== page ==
In response to Greenville's articulated interest, Graziosi contends that Greenville has failed to prove that the content of her Facebook posts were inherently disruptive to, or actually disruptive of, the efficient operations of the police department. Instead, she argues that the only effect that her Facebook statements had was to make Chief Cannon upset due to her public criticism of his decision.10 We disagree. First, Greenville has presented evidence that Graziosi's comments were actually disruptive of its operations. Officer Nettles testified that he was prompted to recant his initial support for Graziosi's statements due to a “buzz around the department” among several patrolmen. Moreover, Chief Cannon testified that he noticed a change in the demeanor towards him by two of his officers.

Second, contrary to Grazisosi's reading of Connick, it does not stand for the proposition that Greenville is required to prove actual disruption. Instead, it supports Greenville's position that it was justified in terminating Graziosi to prevent future disruption. In Connick, the statements at issue therein caused what the employer characterized as a “mini-insurrection,” thus establishing actual disruption. Connick, 461 U.S. at 151. Nevertheless, the Court took the opportunity to explain that it is not necessary “for an employer to allow events to unfold to the extent that the disruption of the office and the destruction of working relationships is manifest before taking action.” Id. at 152. Therefore, even if, as Graziosi contends, office buzz was not evidence of actual disruption, Greenville did not need to wait for departmental buzz to become a “mini-insurrection” before it terminated Graziosi's employment. Instead, as our court has recognized, “courts have consistently given substantial weight to government employers' reasonable predictions of disruption, even when the speech involved is on a matter of public concern.” Nixon, 511 F.3d at 499 n. 8 (quoting Waters v. Churchill, 511 U.S. 661, 673 (1994)); see also id. (rejecting officer's argument that police department was required to prove actual disruption). In light of the buzz around the department and Graziosi's promise of future unrestrained conduct, Greenville based its decision to dismiss Graziosi on a reasonable prediction of future disruption.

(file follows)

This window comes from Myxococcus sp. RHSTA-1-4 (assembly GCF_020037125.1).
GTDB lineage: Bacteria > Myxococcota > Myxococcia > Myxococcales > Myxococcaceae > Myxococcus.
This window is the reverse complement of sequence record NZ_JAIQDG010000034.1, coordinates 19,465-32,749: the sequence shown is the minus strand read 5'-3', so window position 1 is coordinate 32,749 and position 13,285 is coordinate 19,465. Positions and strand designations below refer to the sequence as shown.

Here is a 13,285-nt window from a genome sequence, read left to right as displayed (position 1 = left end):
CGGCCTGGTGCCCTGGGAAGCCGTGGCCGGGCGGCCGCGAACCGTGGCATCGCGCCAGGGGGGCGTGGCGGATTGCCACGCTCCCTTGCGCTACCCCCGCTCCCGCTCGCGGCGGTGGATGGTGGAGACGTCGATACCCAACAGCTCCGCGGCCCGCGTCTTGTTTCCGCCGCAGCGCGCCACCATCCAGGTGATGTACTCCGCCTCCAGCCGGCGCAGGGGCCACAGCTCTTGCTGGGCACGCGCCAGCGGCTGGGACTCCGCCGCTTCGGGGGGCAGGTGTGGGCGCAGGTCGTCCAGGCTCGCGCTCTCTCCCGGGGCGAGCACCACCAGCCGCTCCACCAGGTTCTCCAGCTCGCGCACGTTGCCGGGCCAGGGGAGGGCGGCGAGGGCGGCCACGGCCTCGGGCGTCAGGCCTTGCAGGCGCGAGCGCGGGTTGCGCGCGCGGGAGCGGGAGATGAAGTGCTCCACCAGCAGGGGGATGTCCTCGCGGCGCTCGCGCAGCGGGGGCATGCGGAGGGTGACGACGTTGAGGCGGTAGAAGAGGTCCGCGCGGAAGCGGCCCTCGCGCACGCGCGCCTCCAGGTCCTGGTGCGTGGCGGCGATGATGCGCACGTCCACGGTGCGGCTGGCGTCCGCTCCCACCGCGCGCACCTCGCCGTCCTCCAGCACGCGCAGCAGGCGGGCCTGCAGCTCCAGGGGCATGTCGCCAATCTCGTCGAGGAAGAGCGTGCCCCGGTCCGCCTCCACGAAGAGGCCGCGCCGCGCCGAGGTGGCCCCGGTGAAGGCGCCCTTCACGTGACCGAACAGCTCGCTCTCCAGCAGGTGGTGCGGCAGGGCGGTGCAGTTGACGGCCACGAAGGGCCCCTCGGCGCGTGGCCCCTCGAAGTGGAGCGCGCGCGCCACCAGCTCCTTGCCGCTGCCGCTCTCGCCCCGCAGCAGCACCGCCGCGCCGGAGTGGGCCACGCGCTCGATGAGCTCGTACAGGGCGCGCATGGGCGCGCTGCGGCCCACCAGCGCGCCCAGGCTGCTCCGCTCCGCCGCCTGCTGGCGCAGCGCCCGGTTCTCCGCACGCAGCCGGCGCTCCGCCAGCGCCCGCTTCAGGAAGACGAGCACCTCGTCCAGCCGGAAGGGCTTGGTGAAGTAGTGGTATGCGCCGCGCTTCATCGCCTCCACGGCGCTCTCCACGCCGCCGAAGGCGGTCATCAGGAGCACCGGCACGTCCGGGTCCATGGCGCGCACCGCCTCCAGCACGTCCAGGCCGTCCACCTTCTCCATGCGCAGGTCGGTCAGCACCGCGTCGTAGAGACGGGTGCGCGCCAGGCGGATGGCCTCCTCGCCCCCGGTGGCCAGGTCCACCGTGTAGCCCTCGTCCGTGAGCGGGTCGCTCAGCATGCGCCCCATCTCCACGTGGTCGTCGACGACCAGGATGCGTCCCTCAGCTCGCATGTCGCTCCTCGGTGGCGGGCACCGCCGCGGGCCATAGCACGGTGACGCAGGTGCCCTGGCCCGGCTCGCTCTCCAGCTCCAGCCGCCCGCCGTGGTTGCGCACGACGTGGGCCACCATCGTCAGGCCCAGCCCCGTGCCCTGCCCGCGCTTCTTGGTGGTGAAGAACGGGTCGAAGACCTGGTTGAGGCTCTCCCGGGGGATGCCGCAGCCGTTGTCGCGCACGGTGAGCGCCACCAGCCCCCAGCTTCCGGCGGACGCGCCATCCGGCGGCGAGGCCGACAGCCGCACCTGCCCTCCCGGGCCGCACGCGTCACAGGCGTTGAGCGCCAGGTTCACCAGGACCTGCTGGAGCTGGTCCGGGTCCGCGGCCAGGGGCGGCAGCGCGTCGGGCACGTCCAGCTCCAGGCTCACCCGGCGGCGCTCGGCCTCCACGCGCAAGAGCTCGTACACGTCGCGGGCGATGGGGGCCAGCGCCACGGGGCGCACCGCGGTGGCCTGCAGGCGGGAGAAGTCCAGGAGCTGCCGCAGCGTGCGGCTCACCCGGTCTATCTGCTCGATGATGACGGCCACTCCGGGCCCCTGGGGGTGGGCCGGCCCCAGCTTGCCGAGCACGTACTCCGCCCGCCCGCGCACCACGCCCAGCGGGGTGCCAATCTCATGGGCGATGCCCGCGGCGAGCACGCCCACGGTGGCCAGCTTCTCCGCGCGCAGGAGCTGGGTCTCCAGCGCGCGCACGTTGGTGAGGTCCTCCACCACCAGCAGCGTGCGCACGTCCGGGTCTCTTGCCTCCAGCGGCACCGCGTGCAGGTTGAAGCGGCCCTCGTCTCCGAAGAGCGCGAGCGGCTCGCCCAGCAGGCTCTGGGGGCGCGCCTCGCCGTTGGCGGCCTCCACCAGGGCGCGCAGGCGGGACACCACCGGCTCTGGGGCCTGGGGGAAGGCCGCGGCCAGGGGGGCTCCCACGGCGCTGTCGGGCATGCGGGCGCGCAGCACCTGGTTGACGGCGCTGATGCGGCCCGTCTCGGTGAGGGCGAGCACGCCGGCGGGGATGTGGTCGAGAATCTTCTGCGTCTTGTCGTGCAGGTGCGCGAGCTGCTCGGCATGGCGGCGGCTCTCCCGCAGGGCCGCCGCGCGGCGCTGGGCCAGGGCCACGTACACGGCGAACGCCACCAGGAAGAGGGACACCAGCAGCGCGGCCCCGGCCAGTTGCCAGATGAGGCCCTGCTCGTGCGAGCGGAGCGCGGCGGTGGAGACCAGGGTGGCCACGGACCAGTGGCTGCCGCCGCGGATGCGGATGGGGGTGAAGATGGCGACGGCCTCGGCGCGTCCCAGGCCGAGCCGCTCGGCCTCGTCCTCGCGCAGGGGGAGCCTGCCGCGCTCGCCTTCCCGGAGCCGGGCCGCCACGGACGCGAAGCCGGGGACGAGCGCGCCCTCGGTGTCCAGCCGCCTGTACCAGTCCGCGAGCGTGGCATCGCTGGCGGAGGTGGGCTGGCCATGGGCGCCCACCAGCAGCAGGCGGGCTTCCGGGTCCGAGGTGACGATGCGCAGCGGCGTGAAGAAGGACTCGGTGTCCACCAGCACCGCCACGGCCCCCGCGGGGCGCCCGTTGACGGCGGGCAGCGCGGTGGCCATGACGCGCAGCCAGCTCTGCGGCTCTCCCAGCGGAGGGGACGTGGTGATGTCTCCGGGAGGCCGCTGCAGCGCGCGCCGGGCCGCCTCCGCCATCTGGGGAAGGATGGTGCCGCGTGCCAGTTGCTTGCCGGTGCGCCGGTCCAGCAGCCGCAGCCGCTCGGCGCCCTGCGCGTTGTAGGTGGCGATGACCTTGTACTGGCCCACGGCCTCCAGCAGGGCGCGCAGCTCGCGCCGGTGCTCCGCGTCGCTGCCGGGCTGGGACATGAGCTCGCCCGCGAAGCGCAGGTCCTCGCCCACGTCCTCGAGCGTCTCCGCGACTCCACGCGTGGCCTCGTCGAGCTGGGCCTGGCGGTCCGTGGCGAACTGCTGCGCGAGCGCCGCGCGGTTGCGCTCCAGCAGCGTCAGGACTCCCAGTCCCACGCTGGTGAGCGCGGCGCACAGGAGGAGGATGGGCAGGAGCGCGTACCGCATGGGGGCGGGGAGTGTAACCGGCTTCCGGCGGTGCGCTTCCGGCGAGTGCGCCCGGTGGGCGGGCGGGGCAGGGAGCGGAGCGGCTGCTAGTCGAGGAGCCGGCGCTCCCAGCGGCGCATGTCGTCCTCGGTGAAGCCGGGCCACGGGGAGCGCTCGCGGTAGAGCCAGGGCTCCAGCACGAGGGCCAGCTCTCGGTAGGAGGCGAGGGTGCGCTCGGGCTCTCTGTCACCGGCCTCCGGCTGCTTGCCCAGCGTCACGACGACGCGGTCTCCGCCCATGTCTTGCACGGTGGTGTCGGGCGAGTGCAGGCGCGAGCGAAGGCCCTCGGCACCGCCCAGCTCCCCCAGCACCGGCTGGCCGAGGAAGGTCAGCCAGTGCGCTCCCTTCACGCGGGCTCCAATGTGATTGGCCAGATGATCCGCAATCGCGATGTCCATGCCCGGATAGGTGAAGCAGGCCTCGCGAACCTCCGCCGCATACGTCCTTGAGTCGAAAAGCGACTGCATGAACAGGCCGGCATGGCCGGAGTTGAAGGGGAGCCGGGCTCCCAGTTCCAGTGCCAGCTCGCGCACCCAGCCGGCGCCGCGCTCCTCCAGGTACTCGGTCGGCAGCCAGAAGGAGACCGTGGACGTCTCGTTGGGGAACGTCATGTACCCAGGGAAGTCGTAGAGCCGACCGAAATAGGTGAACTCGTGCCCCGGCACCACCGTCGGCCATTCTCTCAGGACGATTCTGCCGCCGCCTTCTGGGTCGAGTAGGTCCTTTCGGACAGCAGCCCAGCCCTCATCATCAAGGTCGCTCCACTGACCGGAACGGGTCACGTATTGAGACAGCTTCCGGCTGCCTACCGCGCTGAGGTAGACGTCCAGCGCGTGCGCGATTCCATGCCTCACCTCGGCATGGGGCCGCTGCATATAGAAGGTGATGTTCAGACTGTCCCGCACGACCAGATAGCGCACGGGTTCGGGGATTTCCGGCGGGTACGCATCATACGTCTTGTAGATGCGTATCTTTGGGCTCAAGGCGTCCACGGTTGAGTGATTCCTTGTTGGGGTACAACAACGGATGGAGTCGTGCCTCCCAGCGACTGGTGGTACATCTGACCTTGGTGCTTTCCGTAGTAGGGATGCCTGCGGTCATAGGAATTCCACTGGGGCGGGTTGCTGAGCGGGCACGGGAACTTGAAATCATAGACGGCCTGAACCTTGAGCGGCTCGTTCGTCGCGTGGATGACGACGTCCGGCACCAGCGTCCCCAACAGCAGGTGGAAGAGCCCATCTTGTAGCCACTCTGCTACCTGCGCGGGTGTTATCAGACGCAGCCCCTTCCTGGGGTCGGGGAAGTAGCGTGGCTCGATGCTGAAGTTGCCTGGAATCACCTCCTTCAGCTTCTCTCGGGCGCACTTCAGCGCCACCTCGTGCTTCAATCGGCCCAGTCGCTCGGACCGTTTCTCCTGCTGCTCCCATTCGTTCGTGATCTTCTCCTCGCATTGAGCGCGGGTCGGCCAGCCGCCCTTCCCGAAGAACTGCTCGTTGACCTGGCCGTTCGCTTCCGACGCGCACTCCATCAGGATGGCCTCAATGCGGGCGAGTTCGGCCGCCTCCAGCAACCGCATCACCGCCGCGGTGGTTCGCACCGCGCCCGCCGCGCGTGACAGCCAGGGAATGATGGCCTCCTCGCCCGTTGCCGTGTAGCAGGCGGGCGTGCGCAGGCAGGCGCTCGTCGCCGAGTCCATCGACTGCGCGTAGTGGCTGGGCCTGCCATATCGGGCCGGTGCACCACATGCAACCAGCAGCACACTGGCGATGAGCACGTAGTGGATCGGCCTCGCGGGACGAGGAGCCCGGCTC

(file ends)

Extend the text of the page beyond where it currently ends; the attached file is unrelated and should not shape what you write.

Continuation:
We hold that Greenville's substantial interests in maintaining discipline and close working relationships and preventing insubordination within the department outweigh Graziosi's minimal interest in speaking on a matter of public concern. We do so in light of the wide latitude afforded police departments as paramilitary operations to discipline and otherwise regulate its employees. See Nixon, 511 F.3d at 501.

IV.

For the reasons stated herein, the judgment of the district court is AFFIRMED.

FOOTNOTES

1.  Chuck Jordan is no longer the mayor of Greenville, Mississippi.

2.  Subsection 3.2 provides that “[e]mployees will cooperate, support, and assist each other at every opportunity. Employees will not maliciously criticize the work or the manner of performance of another. It is the duty of every officer and employee to refrain from originating or circulating any malicious gossip to the intended detriment of the department or any member thereof.”

3.  Section 3.7 explains that “[i]nsubordination will not be tolerated and is subject to disciplinary action up to, and including, dismissal.” It defines insubordination as “[a]ny act of defiance, disobedience, dissension or resistance to authority.”

4.  Subsection 2(c) allows for “[t]ermination without fault, for such reasons as ․ [c]hronic complaining about operations to the extent that supervisors must spend excessive time dealing with problems or issues caused by complaints.”

5.  Whether the district court properly found that Chief Cannon was entitled to qualified immunity is not an issue on appeal. Therefore, we do not address this finding of the district court.

6.  To succeed on a First Amendment retaliation claim, a plaintiff must also demonstrate that the employer took an adverse employment action and that the employee's speech motivated the employer's conduct. See Juarez v. Aguilar, 666 F.3d 325, 332 (5th Cir.2011). Those elements are not at issue here, and therefore, we do not address them.

7.  We have had recent occasion to conduct the Garcetti analysis in light of Lane. See Gibson v. Kilpatrick, ––– F.3d ––––, 2014 WL 6997642, at *4 (5th Cir. Dec. 11, 2014). Despite recognizing that aspects of Lane “appear to offer the prospect of new law,” we ultimately determined that, “Lane does not appear to have altered the standard for whether public employees speak pursuant to their official duties, but appears rather to be an application of Garcetti's rule.”Id.

8.  As an initial matter, Greenville argues that by failing to adequately address the public concern inquiry, Graziosi has waived any argument that her statements involved a matter of public concern. We disagree. Though her arguments are not well organized, Graziosi has sufficiently briefed this issue by asserting her “contentions and the reasons for them, with citations to the authorities and parts of the record” to forestall waiver. Fed. R.App. P. 28(a)(8)(A).

9.  Examples in the record of posts made by members of the Greenville community to the Mayor's Facebook page include: “Please send a letter to Bill Gatlin at the Mississippi Department of Archives and History in SUPPORT of the proposed downtown Greenville historic district by September 20.”; “I would like to invite you out to the Shabbach Magazine Cover Pageant on tomorrow․Come out and enjoy great family fun.”; and “Greenville is featured in the New York Times!”

10.  Graziosi fails to point to any evidence in the record to support Chief Cannon's subjective beliefs. However, even if she did point to such evidence, Chief Cannon's subjective state of mind is immaterial in light of the evidence discussed infra supporting Greenville's decision to terminate Graziosi's employment.

CARL E. STEWART, Chief Judge: